Officials offer budget facts
Current budget provides ASU with full-time equivalent student funding equal to 1980.
The over $200 million budget cuts assessed by the Arizona Legislature over the past two years have had a significant impact on the University system, one which has resulted in higher tuition and fees for students. ASU alone has seen a funding decrease from the state of over $100 million since the beginning of FY08. In addition to the cuts, the state deferred the cash distribution of about 11% of the reduced funding into the next year, and is considering increasing that deferral to 22%.
The following list of facts and fiction is designed to put the cuts and the debate into better context and dispel some of the myths surrounding the university’s budget.
Fiction: The cut to ASU is a small fraction of the university’s overall budget.
Fact: The actual percentages are 26% of the state General Fund appropriation per full-time-equivalent student in FY08 – the year that the state budget reductions began.
The percentages quoted by some legislators are based on a total budget that includes hundreds of millions of dollars in federal research funding as well as book store and meal plan purchases and even football ticket sales. ASU’s research enterprise and its ancillary operations from the bookstore to the football team are – and must be – financially self supporting. In fact, some of these activities subsidize a portion of the instructional budget.
If ASU were to close its dormitories and bookstore and stop doing federally funded research, the revenue associated with those activities would also end. So it is a fiction that ASU has other revenue sources that could begin to replace the loss of state revenue.
State revenue and the tuition paid by students accounted for 76% of ASU’s instructional and student-related budget last year. To make up the mid-year loss of state funding in FY09, ASU received federal stimulus funding, and expects to receive a modest amount of federal stimulus funding for FY10 to help bridge the cuts. An economic recovery surcharge, assessed in addition to tuition, was instituted in FY10 to mitigate the damages the cuts would have had on the university.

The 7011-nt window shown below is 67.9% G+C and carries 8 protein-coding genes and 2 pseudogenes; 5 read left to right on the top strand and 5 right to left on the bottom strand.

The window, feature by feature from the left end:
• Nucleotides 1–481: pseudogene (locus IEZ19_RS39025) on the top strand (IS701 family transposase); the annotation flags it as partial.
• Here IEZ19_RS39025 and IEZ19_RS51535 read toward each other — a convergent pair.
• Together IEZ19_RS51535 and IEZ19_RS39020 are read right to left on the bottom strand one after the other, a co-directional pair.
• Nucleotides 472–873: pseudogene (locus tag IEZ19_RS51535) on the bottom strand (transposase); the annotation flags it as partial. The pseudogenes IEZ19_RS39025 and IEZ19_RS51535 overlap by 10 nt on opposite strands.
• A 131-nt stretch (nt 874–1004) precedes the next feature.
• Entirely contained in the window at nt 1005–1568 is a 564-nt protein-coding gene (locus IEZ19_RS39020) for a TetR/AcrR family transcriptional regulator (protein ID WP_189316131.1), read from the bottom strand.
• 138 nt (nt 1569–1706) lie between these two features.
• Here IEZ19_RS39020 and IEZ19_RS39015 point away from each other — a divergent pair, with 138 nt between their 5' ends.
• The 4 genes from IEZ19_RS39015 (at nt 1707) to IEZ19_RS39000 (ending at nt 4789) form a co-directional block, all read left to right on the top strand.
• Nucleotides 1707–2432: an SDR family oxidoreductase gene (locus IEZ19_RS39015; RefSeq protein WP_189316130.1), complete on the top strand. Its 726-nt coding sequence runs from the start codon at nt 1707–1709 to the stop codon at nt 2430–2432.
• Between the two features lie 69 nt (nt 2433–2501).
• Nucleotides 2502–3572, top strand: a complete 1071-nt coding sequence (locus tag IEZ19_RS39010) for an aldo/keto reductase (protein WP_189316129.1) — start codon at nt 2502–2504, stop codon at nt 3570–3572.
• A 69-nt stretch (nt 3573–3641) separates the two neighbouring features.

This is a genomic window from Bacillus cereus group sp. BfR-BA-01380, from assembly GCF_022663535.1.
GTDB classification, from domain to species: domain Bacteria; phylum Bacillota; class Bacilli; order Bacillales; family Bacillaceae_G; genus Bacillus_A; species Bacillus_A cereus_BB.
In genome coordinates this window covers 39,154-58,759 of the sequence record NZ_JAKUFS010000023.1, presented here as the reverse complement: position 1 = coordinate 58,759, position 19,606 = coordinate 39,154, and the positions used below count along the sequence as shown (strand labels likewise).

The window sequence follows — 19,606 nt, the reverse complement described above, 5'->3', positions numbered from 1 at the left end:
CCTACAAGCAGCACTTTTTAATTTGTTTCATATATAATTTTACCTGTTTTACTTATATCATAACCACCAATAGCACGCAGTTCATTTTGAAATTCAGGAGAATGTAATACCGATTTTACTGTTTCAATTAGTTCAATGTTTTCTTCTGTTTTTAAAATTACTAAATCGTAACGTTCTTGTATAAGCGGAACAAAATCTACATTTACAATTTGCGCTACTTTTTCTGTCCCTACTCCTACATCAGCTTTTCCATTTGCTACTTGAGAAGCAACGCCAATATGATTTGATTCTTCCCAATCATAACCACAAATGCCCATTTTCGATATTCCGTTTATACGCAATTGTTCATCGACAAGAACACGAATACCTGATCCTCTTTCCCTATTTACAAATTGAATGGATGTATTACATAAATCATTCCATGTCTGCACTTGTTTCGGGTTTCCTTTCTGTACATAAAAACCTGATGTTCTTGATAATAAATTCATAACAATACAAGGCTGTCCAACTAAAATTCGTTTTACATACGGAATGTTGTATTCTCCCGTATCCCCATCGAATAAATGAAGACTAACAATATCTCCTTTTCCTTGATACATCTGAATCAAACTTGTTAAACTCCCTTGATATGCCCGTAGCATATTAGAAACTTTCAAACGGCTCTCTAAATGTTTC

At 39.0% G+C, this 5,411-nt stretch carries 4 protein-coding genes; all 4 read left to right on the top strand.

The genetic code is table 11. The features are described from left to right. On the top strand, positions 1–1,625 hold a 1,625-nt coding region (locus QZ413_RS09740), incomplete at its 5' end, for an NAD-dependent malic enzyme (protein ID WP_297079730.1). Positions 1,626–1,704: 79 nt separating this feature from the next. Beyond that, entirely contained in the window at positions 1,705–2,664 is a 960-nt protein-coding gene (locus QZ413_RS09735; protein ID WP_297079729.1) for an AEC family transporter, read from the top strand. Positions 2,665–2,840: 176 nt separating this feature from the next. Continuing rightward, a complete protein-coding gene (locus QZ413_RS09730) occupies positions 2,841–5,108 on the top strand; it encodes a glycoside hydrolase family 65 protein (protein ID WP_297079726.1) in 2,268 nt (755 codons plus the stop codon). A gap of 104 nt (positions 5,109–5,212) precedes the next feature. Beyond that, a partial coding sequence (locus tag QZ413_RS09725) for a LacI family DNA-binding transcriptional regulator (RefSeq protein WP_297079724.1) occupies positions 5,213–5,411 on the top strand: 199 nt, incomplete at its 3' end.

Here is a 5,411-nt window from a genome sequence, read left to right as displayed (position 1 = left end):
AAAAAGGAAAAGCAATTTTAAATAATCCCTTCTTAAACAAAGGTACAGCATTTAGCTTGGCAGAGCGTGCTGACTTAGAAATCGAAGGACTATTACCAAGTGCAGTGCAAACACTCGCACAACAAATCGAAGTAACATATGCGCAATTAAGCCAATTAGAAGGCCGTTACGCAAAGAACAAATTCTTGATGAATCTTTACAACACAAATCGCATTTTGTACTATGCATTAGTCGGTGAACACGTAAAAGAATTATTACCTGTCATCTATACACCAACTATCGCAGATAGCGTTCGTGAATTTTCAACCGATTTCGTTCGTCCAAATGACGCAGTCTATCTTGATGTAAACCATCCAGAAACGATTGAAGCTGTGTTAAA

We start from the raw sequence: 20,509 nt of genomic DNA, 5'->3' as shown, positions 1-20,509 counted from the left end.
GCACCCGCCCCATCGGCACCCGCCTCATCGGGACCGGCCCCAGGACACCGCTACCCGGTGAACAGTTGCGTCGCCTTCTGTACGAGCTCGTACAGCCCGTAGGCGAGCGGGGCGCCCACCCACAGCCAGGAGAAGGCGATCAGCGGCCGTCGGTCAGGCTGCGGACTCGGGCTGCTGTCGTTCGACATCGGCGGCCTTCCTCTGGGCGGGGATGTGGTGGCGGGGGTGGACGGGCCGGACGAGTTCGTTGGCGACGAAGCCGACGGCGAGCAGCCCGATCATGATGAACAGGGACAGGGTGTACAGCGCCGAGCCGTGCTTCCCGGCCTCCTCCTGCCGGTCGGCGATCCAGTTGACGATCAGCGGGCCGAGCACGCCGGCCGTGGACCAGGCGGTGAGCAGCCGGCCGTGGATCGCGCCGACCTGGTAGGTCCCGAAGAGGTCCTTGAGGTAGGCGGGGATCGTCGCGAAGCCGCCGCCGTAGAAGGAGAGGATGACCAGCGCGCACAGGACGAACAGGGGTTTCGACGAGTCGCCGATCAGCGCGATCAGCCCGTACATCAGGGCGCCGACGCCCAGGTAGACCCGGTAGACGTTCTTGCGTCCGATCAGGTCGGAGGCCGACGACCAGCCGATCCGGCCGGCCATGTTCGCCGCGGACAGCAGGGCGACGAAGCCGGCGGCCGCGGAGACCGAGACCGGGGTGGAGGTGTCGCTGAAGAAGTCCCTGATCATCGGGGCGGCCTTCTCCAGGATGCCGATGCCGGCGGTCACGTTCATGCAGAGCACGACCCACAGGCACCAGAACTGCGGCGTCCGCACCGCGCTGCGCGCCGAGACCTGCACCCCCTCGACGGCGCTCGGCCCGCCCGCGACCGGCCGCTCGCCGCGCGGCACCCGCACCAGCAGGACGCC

For FY11, Arizona State University proposed a two-year tuition plan with the premise that the state investment it receives will remain at its current level. Over two years, the tuition increases will serve to replace the temporary federal stimulus funds and to maintain the current (reduced) level of total funding support per student. It does not restore the over $45 million of state budget cuts that have not been covered temporarily by stimulus and surcharge. It will also maintain ASU’s commitment to financial aid and provide sufficient set aside so that the institution can continue not to exclude any student on the basis of need.
Fiction: The legislative budget cuts really didn’t hurt ASU. The university has gotten a lot of new state money in recent years.
Fact: The budget cuts took ASU state funding levels back 30 years when adjusted for inflation, from $8,111 per full-time-equivalent student at the beginning of FY08 to $5,970 in FY10.
The primary mechanism that the State of Arizona has used to fund its universities is an enrollment growth formula – if your enrollment increases your state funding increases by a proportional amount.
The State of Arizona has experienced substantial population growth and more qualified students are choosing to attend ASU every year, resulting in and enormous demand for and growth in the university’s enrollment – from 43,00 students in 1989 and 50,000 students in 2000 to more than 68,000 students today. Enrollment growth funding over the last 20 years has not kept pace with actual enrollment growth. So, most of the “new money” ASU has received in recent years is “catch-up” money, intended to bring full-time-equivalent student funding back to previous levels.
Furthermore, the state has no regular capital construction or maintenance budget for its universities. Twice over the last ten years ASU has gotten a special appropriation to build badly needed new buildings. These additions are in no way “excess funds” that the university can cut without there being drastic consequences.
Fiction: ASU is unwilling to make cuts.
Fact: ASU has taken more than $50 million in permanent state funding cuts, and has eliminated nearly 950 staff positions and 250 faculty associate positions. We have disestablished schools and merged academic departments while managing to preserve academic quality.
Fiction: These cuts are no more than short-term pruning or fat-cutting.
Fact: The intended or unintended consequences of these cuts would be to more ASU away from being a research university – which it became 50 years ago by vote of the people of Arizona – and return it to levels of funding not seen for 30 years.